The U-S-D-A crop report issued Monday showed drier conditions allowed farmers to get more work done in the fields last week. The report says there were four-point-two (4.2) days suitable for fieldwork — the first time since mid-June that farmers have had over three suitable days across the whole state to work in the field. Some of that field work included replanting drowned out crops, or adding nitrogen to areas that saw it washed out. Parts of northwest Iowa had more than 20 inches of rain in recent weeks. Iowa State University Agronomist, Paul Kassel, says that continues to create water problems.
“The big issue is there’s some corn that has moisture stress from having way too much moisture and our drainage systems are overtaxed,” Kassle says. He says the water doesn’t drain away and that impacts the corn. “We have some corn that just looks terrible, it’s maybe knee-high, it’s very yellow. The question is how do we manage that, what do we do about that,” Kassle says. He says in some cases farmers are trying to rescue some of their nitrogen-starved corn crop.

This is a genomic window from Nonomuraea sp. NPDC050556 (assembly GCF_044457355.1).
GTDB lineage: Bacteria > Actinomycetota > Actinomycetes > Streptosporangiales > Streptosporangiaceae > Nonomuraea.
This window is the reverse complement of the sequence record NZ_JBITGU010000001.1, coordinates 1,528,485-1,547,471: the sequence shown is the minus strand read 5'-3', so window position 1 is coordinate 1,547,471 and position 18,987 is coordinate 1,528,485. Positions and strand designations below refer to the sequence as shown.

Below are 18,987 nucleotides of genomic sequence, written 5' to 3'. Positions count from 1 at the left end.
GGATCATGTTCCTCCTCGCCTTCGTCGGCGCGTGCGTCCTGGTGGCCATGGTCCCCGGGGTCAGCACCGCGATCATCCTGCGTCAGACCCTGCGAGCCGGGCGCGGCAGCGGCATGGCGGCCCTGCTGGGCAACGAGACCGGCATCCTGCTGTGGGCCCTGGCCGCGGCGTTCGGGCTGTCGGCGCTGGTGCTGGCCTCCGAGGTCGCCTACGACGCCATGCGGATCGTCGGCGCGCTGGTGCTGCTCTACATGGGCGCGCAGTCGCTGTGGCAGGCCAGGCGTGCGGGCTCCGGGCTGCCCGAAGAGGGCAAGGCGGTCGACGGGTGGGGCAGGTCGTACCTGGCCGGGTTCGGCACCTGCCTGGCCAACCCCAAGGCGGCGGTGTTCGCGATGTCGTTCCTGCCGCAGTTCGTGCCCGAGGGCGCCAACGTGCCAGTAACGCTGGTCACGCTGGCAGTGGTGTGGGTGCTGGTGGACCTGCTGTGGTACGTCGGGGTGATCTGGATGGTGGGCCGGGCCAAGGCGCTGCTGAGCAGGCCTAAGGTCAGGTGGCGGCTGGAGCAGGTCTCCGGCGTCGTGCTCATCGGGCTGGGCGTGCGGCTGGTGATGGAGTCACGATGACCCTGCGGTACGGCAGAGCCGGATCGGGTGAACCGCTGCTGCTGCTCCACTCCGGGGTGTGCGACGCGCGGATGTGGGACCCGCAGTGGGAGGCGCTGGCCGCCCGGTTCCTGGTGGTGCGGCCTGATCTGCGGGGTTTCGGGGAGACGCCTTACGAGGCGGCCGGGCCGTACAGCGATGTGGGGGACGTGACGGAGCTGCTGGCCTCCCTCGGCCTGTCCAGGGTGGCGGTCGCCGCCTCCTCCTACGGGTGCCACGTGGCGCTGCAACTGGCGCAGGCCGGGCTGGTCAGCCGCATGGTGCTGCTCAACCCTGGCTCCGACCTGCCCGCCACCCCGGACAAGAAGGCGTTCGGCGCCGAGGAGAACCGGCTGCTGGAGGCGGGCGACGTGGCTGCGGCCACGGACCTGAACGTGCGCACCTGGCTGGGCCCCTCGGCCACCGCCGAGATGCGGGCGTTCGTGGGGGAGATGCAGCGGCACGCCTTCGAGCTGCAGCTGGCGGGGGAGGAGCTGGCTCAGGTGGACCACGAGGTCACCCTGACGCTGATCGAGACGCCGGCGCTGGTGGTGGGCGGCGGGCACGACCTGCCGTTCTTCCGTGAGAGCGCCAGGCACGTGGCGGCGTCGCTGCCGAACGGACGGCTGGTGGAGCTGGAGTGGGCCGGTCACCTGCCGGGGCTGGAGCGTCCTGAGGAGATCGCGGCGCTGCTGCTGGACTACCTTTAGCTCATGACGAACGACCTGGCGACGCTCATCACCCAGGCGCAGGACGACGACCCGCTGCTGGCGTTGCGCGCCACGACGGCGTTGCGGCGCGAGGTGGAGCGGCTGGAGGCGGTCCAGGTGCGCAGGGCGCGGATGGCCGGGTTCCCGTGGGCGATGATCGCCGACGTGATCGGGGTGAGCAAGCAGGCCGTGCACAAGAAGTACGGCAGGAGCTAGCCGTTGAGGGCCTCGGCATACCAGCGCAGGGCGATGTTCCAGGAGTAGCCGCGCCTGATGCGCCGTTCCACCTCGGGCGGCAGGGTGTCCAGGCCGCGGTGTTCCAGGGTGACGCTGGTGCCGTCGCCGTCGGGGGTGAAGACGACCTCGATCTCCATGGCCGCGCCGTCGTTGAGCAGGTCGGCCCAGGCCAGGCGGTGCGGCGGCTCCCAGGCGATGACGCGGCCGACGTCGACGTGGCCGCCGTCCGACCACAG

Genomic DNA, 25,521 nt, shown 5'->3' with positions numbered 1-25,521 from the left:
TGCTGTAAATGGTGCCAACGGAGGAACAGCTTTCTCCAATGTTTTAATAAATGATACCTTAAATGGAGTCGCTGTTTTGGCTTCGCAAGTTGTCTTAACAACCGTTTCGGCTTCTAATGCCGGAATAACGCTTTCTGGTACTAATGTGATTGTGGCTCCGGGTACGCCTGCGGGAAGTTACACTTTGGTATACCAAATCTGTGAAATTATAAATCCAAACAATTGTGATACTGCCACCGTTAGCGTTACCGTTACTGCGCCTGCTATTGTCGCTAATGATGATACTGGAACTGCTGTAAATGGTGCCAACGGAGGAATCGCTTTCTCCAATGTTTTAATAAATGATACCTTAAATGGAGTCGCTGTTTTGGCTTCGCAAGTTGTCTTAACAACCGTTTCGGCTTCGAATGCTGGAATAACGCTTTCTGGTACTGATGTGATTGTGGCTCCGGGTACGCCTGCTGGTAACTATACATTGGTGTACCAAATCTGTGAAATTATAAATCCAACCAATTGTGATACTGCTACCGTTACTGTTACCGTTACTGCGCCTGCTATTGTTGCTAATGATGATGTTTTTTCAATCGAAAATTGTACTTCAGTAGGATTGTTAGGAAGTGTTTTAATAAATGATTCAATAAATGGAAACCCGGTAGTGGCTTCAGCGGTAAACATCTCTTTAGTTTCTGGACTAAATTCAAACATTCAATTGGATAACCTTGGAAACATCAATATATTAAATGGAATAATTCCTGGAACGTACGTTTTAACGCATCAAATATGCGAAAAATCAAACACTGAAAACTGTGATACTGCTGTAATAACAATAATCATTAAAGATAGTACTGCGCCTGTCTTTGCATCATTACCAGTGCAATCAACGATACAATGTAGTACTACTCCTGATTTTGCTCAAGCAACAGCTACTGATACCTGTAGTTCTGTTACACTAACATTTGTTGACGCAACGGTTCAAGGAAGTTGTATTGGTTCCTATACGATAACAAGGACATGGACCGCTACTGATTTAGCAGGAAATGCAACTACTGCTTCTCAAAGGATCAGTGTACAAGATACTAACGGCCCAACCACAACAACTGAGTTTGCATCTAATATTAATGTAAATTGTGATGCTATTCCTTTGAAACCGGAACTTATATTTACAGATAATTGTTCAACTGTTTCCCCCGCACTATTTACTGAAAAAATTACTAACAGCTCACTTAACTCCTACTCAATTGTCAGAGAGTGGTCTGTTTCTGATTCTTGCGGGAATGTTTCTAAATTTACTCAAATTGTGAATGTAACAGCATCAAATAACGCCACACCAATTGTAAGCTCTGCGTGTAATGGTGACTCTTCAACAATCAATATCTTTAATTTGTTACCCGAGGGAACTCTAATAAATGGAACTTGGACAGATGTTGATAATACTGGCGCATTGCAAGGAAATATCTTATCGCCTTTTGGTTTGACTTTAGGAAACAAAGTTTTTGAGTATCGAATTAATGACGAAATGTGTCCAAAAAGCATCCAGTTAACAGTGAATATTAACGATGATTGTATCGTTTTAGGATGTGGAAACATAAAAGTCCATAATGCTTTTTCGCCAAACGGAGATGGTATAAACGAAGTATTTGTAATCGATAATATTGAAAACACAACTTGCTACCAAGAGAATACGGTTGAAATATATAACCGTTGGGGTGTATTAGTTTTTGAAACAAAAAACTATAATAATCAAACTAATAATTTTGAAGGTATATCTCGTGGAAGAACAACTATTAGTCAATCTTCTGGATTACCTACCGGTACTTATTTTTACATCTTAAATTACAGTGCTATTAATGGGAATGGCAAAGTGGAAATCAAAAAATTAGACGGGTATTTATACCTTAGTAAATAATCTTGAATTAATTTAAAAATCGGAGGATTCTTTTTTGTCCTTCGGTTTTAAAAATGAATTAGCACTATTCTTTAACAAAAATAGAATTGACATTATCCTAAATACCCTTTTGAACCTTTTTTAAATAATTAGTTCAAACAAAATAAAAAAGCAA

“Some of that corn we think is probably worth it — maybe it’s only one stage behind the kind of normal corn,” Kassell says “Some people are side-dressing extra nitrogen on that with high-clearance rigs. Some of that is going on with airplanes with aerial application.” Kassel says the worst areas in northwest Iowa are in Buena Vista, Clay, Palo Alto and Pocahontas Counties.
Overall, the crop report says 76-percent of the corn crop was reported in good to excellent condition, unchanged from the previous week. Seventy-three percent of the soybean crop was rated in good to excellent condition, unchanged from last week.